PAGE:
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Thursday, October 15, 2009

Talks between Israel and 'Palestinians' unlikely

The Washington Post reports that the Middle East 'peace process' has regressed since President Obumbler took office nine months ago, particularly in the last three weeks, and that it is unlikely that talks will resume anytime soon.
When Secretary of State Hillary Rodham Clinton and Mitchell report to the White House next week on the administration's goal of restarting the peace talks, they will be describing a situation that has arguably regressed, particularly in the three weeks since a high-level session in New York involving President Obama, Israeli Prime Minister Binyamin Netanyahu and Palestinian Authority President Mahmoud Abbas.


"The peace process, by all indications, appears to be at an impasse," Palestinian Authority Prime Minister Salam Fayyad said Wednesday during a two-hour news conference in which he acknowledged that Abbas had been put in a position of "major weakness" because of decisions made in consultation with the United States.

That erosion in domestic support has left the Palestinian Authority's leadership struggling to regroup. Instead of exclusively placing their hopes for statehood on talks under U.S. auspices, Palestinian leaders say they will also focus on taking a tougher line with Israel before the United Nations and other international bodies.


Absent a set of terms and a time frame for the creation of a viable state -- rather than the "Mickey Mouse" state that he accused Netanyahu of envisioning for the Palestinians -- Fayyad said the discussions will not resume.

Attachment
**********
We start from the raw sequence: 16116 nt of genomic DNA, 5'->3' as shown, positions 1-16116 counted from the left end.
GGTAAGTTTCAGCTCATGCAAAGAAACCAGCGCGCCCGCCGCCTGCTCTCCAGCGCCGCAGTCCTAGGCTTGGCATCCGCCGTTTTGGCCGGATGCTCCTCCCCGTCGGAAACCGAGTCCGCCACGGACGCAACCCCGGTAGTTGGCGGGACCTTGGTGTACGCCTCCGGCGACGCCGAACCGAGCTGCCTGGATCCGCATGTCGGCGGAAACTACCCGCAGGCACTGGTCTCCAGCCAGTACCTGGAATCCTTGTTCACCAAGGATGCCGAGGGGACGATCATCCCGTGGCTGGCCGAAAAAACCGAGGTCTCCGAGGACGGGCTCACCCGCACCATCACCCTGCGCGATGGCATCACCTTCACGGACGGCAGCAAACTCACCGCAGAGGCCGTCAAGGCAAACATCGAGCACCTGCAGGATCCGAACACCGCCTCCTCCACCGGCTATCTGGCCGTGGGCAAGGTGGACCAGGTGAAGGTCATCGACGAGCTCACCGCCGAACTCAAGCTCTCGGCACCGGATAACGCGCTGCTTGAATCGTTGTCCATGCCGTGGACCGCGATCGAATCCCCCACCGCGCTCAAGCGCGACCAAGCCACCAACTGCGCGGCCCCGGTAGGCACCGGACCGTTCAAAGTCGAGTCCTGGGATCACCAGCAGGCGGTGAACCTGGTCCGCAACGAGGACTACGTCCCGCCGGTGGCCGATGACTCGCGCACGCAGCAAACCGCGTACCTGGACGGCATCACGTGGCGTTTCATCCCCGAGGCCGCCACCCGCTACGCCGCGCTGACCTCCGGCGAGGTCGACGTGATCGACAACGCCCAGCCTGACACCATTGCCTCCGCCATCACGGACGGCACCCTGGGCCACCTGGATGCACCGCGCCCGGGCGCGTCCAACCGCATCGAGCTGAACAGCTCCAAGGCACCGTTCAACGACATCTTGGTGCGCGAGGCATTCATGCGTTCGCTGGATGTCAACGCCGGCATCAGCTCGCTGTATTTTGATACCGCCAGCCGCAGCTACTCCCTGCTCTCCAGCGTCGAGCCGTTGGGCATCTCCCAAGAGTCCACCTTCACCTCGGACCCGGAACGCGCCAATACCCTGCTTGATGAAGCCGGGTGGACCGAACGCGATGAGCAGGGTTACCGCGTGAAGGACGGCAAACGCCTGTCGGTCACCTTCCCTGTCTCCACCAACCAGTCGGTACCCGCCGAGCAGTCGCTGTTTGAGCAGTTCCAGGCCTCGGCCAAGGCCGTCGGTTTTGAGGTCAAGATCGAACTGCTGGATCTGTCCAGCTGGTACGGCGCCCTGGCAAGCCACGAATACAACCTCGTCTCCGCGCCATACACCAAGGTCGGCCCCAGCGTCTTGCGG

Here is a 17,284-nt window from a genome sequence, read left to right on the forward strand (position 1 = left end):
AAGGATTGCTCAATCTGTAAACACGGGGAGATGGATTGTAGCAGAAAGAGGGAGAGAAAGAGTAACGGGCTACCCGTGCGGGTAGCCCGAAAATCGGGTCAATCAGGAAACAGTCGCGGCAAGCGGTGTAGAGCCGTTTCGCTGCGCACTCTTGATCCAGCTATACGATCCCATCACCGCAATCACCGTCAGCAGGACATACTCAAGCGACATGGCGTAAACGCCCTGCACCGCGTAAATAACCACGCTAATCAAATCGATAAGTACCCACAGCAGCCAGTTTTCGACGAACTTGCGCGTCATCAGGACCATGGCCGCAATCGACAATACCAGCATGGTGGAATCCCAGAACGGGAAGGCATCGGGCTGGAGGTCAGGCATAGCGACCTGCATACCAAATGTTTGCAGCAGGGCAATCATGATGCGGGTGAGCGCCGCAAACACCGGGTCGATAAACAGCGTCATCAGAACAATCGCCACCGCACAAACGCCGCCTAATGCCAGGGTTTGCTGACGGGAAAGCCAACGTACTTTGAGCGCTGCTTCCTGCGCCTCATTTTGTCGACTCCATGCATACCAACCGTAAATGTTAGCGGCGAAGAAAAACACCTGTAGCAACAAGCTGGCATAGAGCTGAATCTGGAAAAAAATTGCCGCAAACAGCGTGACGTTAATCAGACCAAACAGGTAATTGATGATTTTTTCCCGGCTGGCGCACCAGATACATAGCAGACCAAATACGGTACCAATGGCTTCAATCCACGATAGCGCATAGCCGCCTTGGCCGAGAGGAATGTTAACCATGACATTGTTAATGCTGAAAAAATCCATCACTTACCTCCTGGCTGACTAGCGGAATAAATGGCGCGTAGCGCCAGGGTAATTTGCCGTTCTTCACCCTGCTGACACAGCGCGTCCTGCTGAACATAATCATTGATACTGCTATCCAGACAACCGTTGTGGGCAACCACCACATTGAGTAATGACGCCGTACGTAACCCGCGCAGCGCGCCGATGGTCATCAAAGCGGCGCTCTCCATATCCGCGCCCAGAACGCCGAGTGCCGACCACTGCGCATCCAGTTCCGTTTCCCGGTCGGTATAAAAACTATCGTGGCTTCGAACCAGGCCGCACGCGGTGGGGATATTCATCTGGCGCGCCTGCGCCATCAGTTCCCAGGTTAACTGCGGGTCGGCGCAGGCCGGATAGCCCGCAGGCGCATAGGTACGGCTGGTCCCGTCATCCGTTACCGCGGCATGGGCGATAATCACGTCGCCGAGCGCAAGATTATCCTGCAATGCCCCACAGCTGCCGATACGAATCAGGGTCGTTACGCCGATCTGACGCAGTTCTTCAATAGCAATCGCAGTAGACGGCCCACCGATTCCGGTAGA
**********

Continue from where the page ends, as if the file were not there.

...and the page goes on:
"The approach of getting the two sides to sit and talk without preconditions, without terms of reference, is a killer to our side politically, and this was made clear" to Mitchell, said Ghassan Khatib, a Palestinian academic and spokesman for the government.

Netanyahu has said he wants to reopen the talks without preconditions.


The Israeli government has taken notice of Abbas's difficulties. Two weeks ago, as the war crimes report was heading to apparent endorsement by the U.N. Human Rights Council in Geneva, Israeli officials issued blistering statements accusing Abbas and the Palestinians of incitement against them and demanding that the report be withdrawn.

But after Abbas supported the delay in the council's consideration of the report, orders went down through the Israeli Foreign Ministry and elsewhere to halt criticism of the Palestinian leader. "It was very dramatic, substantial and quick," said an Israeli government official, who spoke about the issue on the condition of anonymity. "It took a perverse turn."
Read the whole thing.

As in many other areas of foreign policy, Obama's handling of our region has been a disaster since Day One (the immediate call to Abu Mazen, Mitchell's appointment and the appearance on al-Arabiya all gave the impression that Obama was playing to the 'Palestinians' as if they had elected him and caused Israelis to mistrust him).

He should find a graceful way to put this on the back burner and stop sending Mitchell here. But don't expect that to happen.


At 1:27 AM, Blogger NormanF said...

Obama has too much prestige invested to just walk away. My guess is he'll go through the motions and it will disappear quietly from the headlines.


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